NASA fired up the core stage of its massive new rocket — the Space Launch System (SLS) — on Saturday (Jan. 16) in a critical test that ended prematurely when the booster’s engines shut down earlier than planned.
Smoke and flames billowed from the four RS-25 engines that power the behemoth rocket’s core booster, a centerpiece of NASA’s Artemis moon program, as it roared to life atop a test stand at NASA’s Stennis Space Center near Bay St. Louis, Mississippi. Ignition occurred at 5:27 EST (2227 GMT), with 700,000 gallons (2.6 million liters) of cryogenic fuel flowing through the engines as they roared for just over 1 minute, much shorter than planned.
The test was supposed to run for 485 seconds (or just over 8 minutes), which is the amount of time the engines will burn during flight. Following engine ignition, the four RS-25 engines fired for just over 60 seconds, NASA said.
“Not everything went according to script today,” NASA chief Jim Bridenstine said late Saturday after the test. “But we got a lot of great data, a lot of great information.”
The SLS core booster will help launch NASA’s Artemis 1 mission to the moon.
AN ASTEROID which has been described by NASA as being “near Earth” is set to shoot by our planet
An asteroid which has been designated the name 2021 AX1 is gearing up for a close approach to our planet. NASA has revealed that the asteroid will make its closest approach to Earth on January 12. The asteroid was only discovered in the past few days by astronomers at the Mt Lemmon Survey in Tuscon, Arizona.
Now the space rock, which is 11 metres wide, is making its way through the solar system.
The asteroid is travelling at a staggering 9.1 kilometres per second.
That equates to roughly 32,760 kilometres an hour.
NASA analysis has shown the orbit of the asteroid, which has brought it past Mars.
The 28 fastest days on record (since 1960) all occurred in 2020, with Earth completing its revolutions around its axis milliseconds quicker than average. That’s not particularly alarming — the planet’s rotation varies slightly all the time, driven by variations in atmospheric pressure, winds, ocean currents and the movement of the core. But it is inconvenient for international timekeepers, who use ultra-accurate atomic clocks to meter out the Coordinated Universal Time (UTC) by which everyone sets their clocks. When astronomical time, set by the time it takes the Earth to make one full rotation, deviates from UTC by more than 0.4 seconds, UTC gets an adjustment.
Until now, these adjustments have consisted of adding a “leap second” to the year at the end of June or December, bringing astronomical time and atomic time back in line. These leap seconds were tacked on because the overall trend of Earth’s rotation has been slowing since accurate satellite measurement began in the late 1960s and early 1970s. Since 1972, scientists have added leap seconds about every year-and-a-half, on average, according to the National Institute of Standards and Technology (NIST). The last addition came in 2016, when on New Year’s Eve at 23 hours, 59 minutes and 59 seconds, an extra “leap second” was added.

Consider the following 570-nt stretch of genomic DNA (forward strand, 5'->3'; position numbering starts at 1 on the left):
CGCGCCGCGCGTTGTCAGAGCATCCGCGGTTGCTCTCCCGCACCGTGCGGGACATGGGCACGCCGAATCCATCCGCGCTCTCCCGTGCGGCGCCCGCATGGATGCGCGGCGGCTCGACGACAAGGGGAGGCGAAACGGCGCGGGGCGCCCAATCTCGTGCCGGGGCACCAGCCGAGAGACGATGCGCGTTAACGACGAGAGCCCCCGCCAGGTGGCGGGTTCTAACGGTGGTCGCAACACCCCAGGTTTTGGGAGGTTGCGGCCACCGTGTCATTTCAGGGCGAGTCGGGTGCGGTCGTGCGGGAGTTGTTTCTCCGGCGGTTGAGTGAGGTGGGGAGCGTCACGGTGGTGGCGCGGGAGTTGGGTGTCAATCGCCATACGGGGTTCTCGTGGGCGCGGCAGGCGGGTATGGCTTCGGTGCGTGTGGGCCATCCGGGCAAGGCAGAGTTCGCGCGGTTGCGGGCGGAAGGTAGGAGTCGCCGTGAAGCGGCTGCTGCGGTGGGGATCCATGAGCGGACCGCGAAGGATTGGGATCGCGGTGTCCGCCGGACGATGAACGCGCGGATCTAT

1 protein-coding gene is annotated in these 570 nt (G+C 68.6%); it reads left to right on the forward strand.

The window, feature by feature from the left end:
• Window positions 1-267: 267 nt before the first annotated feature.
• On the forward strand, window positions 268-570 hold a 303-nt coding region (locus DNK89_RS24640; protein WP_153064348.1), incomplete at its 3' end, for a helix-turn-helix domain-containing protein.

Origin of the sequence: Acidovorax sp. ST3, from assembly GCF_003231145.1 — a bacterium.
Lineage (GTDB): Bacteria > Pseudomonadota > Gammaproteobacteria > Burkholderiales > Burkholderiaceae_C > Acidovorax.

When the first sign of intelligent life first visits us from space, it won’t be a giant saucer hovering over New York. More likely, it will be an alien civilization’s trash.
Avi Loeb, the chair of Harvard’s Department of Astronomy, believes he’s already found some of that garbage.
In his upcoming book, “Extraterrestrial: The First Sign of Intelligent Life Beyond Earth” (Houghton Mifflin Harcourt), out Jan. 26, the professor lays out a compelling case for why an object that recently wandered into our solar system was not just another rock but actually a piece of alien technology.
The object in question traveled toward our solar system from the direction of Vega, a nearby star 25 light-years away, and intercepted our solar system’s orbital plane on Sept. 6, 2017.
On Sept. 9, its trajectory brought it closest to the sun. At the end of September, it blasted at about 58,900 miles per hour past Venus’ orbital distance, and then, on Oct. 7, it shot past Earth’s before “moving swiftly toward the constellation Pegasus and the blackness beyond,” Loeb writes in the book.
The object was first spotted by an observatory in Hawaii containing the Panoramic Survey Telescope and Rapid Response System (Pan-STARRS) — the highest definition telescope on earth.
The space object was dubbed ‘Oumuamua (pronounced “oh moo ah moo ah”), which is Hawaiian for — roughly — “scout.”
As space travelers go, it was relatively small at just about 100 yards long, but it was a big deal in the scientific community.
For starters, it was the first interstellar object ever detected inside our solar system. Judging from the object’s trajectory, astronomers concluded it was not bound by the sun’s gravity — which suggested it was just traveling through.
Invisible Glow Finding planets out in the Universe is pretty hard. I say this despite the fact that two planets in Earth’s skies are aligning tomorrow to form one of the brightest objects seen in hundreds of years. But while the brilliant Jupiter and Saturn are always visible to the naked eye, Neptune wasn’t directly … Continue reading “Radio Emissions Have Been Detected from an Exoplanet”
CAPE CANAVERAL, Fla. — SpaceX launched a clandestine U.S. spy satellite into space for the National Reconnaissance Office (NRO) Saturday (Dec. 19) , marking its 26th rocket of the year.
The mysterious payload, called NROL-108, lifted off from Pad 39A here at NASA’s Kennedy Space Center at 9 a.m. (1400 GMT) , during a planned three hour launch window.
A used two-stage Falcon 9 rocket carried the spy satellite aloft, as part of a government mission called NROL-108, marking SpaceX’s 26th launch of 2020, a new record for the company. Approximately nine minutes after liftoff, the booster’s first stage produced some dramatic sonic booms as it made its way back to terra firma, touching down at SpaceX’s Landing Zone-1 (LZ-1) at the nearby Cape Canaveral Space Force Station.